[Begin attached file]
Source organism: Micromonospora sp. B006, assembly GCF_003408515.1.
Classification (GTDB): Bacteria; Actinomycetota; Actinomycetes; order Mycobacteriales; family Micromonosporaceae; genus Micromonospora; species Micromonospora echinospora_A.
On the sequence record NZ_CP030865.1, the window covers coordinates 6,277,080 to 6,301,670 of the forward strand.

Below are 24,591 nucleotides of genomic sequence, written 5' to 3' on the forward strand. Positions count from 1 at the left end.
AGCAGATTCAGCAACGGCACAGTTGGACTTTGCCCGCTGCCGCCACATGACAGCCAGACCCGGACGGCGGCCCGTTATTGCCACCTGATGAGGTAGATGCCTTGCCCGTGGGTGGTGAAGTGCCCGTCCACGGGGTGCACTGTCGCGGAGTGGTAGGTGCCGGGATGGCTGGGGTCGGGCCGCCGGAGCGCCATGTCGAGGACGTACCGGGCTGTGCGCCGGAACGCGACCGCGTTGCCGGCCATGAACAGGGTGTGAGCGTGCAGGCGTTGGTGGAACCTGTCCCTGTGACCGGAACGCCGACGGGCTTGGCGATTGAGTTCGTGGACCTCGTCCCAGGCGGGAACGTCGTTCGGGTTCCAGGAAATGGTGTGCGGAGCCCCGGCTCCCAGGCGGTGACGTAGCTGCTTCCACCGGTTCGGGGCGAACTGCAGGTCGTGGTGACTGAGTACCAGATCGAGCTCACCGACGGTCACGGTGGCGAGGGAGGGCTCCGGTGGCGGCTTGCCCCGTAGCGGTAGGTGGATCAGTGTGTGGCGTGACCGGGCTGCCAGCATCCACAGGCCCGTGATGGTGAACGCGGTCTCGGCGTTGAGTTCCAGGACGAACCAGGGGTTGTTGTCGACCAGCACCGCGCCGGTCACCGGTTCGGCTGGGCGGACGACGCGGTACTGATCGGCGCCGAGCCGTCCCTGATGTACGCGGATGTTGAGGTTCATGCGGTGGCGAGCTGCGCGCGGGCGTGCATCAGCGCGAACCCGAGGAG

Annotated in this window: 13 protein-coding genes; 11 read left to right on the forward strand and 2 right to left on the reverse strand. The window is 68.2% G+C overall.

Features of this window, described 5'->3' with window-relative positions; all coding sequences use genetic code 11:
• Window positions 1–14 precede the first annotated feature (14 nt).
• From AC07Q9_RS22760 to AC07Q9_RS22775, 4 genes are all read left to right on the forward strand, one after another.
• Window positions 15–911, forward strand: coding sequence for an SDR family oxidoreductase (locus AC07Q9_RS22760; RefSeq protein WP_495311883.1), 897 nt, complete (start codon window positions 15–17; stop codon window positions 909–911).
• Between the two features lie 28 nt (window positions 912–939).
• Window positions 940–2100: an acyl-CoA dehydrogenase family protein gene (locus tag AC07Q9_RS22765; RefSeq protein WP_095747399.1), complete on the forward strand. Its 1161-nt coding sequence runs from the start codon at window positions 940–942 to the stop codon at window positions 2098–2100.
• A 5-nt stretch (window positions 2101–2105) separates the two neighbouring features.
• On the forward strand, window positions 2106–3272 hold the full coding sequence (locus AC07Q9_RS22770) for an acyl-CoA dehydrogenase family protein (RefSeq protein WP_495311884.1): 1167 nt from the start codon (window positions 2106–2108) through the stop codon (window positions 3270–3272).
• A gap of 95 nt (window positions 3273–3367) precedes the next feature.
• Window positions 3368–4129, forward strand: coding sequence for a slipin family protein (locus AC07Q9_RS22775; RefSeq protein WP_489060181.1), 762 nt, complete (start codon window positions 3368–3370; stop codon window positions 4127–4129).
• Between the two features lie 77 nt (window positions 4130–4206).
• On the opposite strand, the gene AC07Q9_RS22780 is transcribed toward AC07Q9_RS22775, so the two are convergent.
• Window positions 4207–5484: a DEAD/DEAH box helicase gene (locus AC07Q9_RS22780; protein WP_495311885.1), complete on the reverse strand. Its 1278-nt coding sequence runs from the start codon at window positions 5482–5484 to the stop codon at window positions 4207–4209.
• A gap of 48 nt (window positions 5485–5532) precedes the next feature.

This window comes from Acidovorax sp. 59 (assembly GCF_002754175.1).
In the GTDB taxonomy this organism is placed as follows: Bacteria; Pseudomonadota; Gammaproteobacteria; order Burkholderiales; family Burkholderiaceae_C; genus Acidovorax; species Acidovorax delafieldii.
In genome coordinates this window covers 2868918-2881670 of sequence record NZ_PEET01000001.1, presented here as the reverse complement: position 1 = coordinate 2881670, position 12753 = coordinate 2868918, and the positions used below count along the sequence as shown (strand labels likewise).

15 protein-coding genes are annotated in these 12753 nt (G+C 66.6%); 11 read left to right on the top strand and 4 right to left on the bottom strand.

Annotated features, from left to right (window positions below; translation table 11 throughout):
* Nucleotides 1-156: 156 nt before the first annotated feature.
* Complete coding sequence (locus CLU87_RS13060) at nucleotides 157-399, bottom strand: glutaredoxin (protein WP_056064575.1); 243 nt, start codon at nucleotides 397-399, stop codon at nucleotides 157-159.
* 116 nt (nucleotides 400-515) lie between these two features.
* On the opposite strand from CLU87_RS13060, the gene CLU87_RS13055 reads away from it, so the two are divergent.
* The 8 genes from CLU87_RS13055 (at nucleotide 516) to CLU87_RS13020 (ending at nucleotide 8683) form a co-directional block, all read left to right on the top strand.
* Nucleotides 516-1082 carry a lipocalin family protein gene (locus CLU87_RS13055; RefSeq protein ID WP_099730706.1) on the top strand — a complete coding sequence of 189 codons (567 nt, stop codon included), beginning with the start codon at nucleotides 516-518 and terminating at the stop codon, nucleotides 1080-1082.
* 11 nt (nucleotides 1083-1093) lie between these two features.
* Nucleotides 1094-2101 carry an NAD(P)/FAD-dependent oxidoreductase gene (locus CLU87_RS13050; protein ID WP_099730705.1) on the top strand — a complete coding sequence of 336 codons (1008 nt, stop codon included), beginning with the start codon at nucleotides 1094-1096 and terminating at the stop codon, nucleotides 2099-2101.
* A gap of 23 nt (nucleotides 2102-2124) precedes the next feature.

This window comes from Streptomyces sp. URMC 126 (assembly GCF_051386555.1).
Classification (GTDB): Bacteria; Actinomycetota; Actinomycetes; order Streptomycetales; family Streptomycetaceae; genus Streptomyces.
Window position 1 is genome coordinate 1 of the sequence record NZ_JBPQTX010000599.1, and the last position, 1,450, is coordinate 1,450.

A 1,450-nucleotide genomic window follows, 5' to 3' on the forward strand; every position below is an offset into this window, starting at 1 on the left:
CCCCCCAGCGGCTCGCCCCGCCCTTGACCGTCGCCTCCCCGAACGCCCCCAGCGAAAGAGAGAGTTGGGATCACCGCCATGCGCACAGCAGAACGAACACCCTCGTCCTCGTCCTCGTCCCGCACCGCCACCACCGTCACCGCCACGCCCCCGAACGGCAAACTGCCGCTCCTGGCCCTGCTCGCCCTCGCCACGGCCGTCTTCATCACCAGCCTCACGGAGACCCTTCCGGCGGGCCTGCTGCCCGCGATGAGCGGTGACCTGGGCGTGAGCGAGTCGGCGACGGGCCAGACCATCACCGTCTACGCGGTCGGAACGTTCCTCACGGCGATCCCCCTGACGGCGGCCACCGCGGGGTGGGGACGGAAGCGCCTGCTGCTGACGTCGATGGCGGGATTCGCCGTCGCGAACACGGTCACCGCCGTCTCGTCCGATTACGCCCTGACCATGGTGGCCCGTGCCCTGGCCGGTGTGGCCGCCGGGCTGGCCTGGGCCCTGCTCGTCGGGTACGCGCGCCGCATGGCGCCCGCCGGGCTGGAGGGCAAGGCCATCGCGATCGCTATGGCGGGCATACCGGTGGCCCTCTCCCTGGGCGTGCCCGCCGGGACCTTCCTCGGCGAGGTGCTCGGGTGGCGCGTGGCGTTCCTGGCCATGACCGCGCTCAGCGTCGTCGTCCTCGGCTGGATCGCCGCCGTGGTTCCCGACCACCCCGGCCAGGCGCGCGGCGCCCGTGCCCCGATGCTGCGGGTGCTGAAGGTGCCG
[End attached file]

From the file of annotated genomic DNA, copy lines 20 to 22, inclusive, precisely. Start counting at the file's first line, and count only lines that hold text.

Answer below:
• A gap of 48 nt (window positions 5485–5532) precedes the next feature.

This window comes from Acidovorax sp. 59 (assembly GCF_002754175.1).
In the GTDB taxonomy this organism is placed as follows: Bacteria; Pseudomonadota; Gammaproteobacteria; order Burkholderiales; family Burkholderiaceae_C; genus Acidovorax; species Acidovorax delafieldii.